A campaign aide to D.C. Council member Yvette M. Alexander testified Thursday that he had signed ballot nominating petitions as a circulator when he did not himself circulate the petitions, a violation of District rules.
But the aide said those petitions were discarded before they could be submitted to the Board of Elections and Ethics, which is considering whether to oust Alexander (D-Ward 7) from the April 3 primary ballot.
Under city regulations, a candidate’s nominating petitions must be circulated only by eligible registered voters who attest that they personally witness each signature they collect. A D.C. resident alleges that her campaign did not follow those rules, hiring paid workers to gather signatures only to have Alexander aides sign them as the circulators.
Two campaign aides, Derek Ford and George Browne, signed the vast majority of Alexander’s petitions as circulators. The resident, Dawn Matthews, suggested that they instead signed petitions that other workers had circulated, making them ineligible to be counted toward the 250-signature minimum needed to qualify for the ballot.
Ford testified that the campaign hired field workers who collected petition signatures but that those petitions were never submitted to the board.
David W. Wilmot, a lawyer representing the Alexander campaign, said he advised the campaign before any petitions were submitted that it could not include signatures that the official circulators did not collect themselves.
“I was very specific about that,” he said.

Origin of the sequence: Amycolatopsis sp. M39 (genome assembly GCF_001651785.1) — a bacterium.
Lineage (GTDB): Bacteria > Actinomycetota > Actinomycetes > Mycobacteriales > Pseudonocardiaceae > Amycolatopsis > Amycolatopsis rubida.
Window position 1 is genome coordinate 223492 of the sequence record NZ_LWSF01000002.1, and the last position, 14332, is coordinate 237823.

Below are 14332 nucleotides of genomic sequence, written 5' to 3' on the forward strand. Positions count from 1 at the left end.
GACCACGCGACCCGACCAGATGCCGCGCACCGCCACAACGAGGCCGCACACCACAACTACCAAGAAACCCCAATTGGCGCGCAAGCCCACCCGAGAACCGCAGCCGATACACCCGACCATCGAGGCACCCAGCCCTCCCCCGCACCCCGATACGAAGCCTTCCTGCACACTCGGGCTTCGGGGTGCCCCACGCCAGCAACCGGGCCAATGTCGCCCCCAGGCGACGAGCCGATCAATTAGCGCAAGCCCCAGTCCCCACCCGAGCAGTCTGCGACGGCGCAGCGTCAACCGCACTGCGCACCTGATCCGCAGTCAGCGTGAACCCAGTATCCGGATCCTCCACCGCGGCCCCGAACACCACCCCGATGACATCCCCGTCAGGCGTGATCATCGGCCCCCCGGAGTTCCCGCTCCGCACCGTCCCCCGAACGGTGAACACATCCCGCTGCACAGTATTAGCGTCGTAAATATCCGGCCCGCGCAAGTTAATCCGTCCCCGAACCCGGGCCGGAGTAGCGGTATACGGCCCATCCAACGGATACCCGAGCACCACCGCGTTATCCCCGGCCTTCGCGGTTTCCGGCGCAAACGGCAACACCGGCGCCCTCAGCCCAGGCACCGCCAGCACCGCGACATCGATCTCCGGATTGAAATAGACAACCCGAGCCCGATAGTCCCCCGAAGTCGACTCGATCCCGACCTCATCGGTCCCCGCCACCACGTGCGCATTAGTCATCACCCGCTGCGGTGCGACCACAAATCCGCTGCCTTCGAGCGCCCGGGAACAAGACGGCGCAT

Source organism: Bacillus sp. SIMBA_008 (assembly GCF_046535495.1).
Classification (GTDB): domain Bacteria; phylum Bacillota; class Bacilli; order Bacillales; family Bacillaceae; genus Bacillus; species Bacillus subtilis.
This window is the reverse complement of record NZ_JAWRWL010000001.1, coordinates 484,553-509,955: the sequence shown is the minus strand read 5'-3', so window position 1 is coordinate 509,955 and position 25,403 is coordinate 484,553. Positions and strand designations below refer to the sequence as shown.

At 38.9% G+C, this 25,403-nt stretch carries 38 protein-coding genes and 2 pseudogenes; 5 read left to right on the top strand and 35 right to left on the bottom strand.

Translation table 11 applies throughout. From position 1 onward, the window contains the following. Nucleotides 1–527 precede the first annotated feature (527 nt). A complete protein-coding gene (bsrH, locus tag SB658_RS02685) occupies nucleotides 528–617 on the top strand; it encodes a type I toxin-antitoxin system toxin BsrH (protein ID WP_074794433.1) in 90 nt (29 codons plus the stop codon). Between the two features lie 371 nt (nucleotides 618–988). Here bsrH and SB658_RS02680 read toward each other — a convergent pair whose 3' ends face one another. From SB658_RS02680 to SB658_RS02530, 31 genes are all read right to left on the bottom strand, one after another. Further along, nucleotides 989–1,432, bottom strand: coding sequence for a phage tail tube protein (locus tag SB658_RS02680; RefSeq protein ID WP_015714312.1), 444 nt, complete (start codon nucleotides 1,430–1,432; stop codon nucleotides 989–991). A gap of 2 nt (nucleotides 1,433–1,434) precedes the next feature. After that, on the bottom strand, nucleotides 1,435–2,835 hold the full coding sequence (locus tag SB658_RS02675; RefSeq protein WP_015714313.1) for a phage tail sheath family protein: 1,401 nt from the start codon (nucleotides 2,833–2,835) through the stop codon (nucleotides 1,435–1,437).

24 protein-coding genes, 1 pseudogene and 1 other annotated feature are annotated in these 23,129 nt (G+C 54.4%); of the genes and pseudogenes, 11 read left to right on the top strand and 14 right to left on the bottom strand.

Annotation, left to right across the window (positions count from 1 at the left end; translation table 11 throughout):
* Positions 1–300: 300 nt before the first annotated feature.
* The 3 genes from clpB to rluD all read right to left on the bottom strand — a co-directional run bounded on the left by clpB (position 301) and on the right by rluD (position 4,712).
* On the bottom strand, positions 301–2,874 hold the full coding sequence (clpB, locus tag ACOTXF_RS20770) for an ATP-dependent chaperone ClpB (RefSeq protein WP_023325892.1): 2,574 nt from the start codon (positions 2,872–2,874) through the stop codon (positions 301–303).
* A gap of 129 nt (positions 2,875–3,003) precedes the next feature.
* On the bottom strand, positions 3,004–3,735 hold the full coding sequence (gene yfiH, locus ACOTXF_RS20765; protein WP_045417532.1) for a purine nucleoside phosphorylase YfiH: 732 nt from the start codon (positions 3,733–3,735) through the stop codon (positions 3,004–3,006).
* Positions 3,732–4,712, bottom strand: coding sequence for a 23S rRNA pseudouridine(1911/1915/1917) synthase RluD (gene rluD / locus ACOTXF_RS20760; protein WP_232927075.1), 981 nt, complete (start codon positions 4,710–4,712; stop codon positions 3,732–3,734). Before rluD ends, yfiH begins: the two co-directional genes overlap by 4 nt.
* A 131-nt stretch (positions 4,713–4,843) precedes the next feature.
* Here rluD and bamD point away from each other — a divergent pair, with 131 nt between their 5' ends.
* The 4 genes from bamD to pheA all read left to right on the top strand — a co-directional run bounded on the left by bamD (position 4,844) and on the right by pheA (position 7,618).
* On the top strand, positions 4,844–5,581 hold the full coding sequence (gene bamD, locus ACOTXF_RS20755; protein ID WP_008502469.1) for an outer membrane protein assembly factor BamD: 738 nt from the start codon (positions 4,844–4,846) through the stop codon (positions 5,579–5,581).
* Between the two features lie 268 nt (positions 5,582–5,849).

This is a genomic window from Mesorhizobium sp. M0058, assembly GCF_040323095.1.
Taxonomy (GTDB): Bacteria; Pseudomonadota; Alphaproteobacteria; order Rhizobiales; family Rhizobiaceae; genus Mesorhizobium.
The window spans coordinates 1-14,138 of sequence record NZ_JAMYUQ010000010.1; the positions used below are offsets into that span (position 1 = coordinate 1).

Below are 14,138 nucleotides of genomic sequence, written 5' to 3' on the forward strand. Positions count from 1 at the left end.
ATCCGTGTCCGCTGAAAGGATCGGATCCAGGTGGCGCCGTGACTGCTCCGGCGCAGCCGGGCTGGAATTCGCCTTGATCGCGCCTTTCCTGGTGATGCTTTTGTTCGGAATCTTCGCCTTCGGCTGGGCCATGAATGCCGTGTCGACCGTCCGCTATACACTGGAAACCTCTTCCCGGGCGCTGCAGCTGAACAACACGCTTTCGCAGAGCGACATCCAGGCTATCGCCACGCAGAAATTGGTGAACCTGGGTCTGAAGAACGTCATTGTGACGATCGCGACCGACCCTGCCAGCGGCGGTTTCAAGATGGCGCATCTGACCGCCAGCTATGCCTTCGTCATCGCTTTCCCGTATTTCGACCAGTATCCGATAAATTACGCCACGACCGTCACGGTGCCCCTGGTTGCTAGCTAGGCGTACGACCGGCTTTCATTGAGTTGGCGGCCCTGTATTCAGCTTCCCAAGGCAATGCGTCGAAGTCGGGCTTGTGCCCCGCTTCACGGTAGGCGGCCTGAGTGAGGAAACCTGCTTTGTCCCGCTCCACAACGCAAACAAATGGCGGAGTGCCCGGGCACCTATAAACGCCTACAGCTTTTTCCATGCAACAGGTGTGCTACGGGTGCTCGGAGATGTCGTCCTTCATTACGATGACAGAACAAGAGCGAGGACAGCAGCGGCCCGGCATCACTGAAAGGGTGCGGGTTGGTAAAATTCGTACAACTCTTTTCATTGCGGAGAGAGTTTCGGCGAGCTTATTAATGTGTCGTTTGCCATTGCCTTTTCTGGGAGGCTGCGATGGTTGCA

Any noncompliant petitions, Ford said, were subsequently discarded.
The board’s chairman, Deborah K. Nichols, asked Ford how the board could be assured that none of the bad petitions were submitted. Wilmot answered for him: “The only way you’re going to know is, he’s under oath, he’s testifying, and it’s the truth,” he said.
Matthews — who appeared at the hearing with Kemry Hughes, campaign manager for Alexander challenger Tom Brown — also questioned whether it was possible for the circulators to collect as many signatures as they did as quickly as they did — in once case, 198 in one day for Browne; 300 in one day for Ford.
Hughes suggested that in his experience, those kinds of numbers are unrealistic, but Browne disagreed, testifying that he is retired and in some cases collected signatures from 7 a.m. until 7 p.m.
Hughes also said he spoke to several signers of Alexander petitions, who said that neither Browne nor Ford circulated the petitions they signed.
Matthews did not offer witnesses to verify the claims. She did offer the statement of her fiance, who said the person who circulated his signature was “not an elderly gentleman.” The circulator who signed the petition it appeared on was Browne, who is 63.
Nichols called the allegations a “very serious matter” and asked the Alexander campaign to provide records related to the paid field workers, hired through the Lancer Group, as well as campaign finance records. She asked Matthews to provide sworn affidavits from witnesses backing up her claims.
“This is a very serious process,” Nichols said. “This is access to our ballot.”
The board must rule on the challenge by Monday.